The Echo Command

The Echo Command

In this article, we're going to look at the echo command, which is useful for showing text on the terminal, as well as the contents of variables. Let's get started!

Basic usage of the echo command

Basic usage of the echo command is very simple. For example:

echo "Hello World"

The output will be what you expect, it will echo Hello World onto the screen. You can also use echo to view the contents of a variable:

msg="Hello World"

echo $msg

This also works for built-in shell variables as well:

echo $HOME

Additional Examples

As with most Linux commands, there's definitely more that we can do with echo;than what we've seen so far.

Audible Alerts

You can also sound an audible alert with echo as well:

echo -e "\aHello World"

The -e option allows you to change the format of the output while using echo.

echo -e "This is a\bLinux server."

The example used \b within the command, which actually lets you call backspace, which gives you the same behavior as actually pressing backspace. In the above example, the letter "a" will not print, because \b backspaces that.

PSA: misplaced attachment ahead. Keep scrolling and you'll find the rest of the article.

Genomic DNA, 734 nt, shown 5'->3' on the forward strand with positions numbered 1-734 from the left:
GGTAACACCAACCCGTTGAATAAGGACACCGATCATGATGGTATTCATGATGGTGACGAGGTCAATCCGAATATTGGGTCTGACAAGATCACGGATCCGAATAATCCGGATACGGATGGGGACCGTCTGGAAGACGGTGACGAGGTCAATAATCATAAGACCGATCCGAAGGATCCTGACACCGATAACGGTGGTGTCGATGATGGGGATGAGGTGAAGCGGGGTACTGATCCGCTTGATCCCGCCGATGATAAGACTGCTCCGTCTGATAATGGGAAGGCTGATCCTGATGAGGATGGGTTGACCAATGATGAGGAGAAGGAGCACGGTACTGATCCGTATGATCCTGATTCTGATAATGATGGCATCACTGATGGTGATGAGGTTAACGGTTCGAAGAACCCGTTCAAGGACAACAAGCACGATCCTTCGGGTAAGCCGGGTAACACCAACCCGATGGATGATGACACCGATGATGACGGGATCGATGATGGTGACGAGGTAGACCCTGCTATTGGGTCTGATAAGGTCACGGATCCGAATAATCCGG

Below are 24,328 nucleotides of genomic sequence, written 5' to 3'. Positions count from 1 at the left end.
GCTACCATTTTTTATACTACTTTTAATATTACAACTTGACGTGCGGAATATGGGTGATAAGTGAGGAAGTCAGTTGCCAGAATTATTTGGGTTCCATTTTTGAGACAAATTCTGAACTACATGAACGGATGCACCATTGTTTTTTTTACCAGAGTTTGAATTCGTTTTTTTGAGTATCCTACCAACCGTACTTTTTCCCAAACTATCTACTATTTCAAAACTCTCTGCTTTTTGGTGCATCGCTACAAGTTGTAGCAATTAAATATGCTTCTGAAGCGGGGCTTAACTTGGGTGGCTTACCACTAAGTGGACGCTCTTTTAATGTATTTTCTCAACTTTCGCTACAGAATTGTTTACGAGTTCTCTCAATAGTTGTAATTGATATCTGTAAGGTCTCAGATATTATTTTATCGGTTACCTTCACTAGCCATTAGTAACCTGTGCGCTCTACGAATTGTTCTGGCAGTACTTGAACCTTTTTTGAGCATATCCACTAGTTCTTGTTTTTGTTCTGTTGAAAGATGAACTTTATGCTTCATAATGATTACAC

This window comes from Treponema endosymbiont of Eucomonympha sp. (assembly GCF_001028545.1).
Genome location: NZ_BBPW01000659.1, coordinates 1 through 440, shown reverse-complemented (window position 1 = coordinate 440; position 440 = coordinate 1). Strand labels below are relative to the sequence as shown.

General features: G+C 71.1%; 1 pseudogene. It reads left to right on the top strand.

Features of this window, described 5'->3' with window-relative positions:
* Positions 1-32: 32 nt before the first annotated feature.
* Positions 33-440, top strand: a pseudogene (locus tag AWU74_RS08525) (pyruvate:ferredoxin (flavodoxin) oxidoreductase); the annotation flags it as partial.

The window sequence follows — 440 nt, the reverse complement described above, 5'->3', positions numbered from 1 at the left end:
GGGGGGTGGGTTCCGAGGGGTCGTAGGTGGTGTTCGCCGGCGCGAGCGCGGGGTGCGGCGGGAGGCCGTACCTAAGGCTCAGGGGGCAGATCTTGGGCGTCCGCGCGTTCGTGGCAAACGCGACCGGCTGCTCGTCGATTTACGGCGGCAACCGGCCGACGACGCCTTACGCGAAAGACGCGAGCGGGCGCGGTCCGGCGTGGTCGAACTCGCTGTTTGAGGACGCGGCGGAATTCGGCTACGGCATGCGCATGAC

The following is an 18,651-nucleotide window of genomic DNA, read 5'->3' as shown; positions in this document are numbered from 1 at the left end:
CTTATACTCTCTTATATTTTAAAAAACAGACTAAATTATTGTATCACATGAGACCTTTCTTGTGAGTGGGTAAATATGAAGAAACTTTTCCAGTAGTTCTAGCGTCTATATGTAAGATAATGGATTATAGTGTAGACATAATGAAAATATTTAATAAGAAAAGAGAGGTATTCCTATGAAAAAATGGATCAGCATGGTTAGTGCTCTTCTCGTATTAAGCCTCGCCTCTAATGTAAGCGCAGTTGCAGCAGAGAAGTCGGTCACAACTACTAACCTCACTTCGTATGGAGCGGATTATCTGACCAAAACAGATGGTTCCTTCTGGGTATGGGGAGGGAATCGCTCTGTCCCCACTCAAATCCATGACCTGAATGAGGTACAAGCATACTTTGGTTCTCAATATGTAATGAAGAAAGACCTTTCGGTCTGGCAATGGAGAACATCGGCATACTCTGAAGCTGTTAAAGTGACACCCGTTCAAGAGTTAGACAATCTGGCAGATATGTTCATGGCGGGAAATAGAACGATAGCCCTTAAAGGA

The ability to truncate, means you can remove something from the output. For example:

echo -e "This is a Linux\c server."

The output of the above command will actually truncate the word right after \c, which means we'll see the following output:

This is a Linux

Adding a new line

To force a new line to be created:

echo -e "This is a Linux\n server"

The output will end up becoming:

This is a Linux

Adding a tab character

To add a tab character to the output:

echo -e "This is a\t Linux\t server."

This will produce the following output:

This is a     Linux     server.

Redirecting output to a text file

Rather than showing the output on the terminal, we can instruct echo to instead send its output to a text file.

echo "Logfile started: $(date +'%D %T'$" > log.txt


The basics of the echo command were covered in this article. Of course, there's more options where that came from - but this should be more than enough to get you started!

You can watch the tutorial here:

Jeremy 'Jay' LaCroix is the owner of LearnLinuxTV

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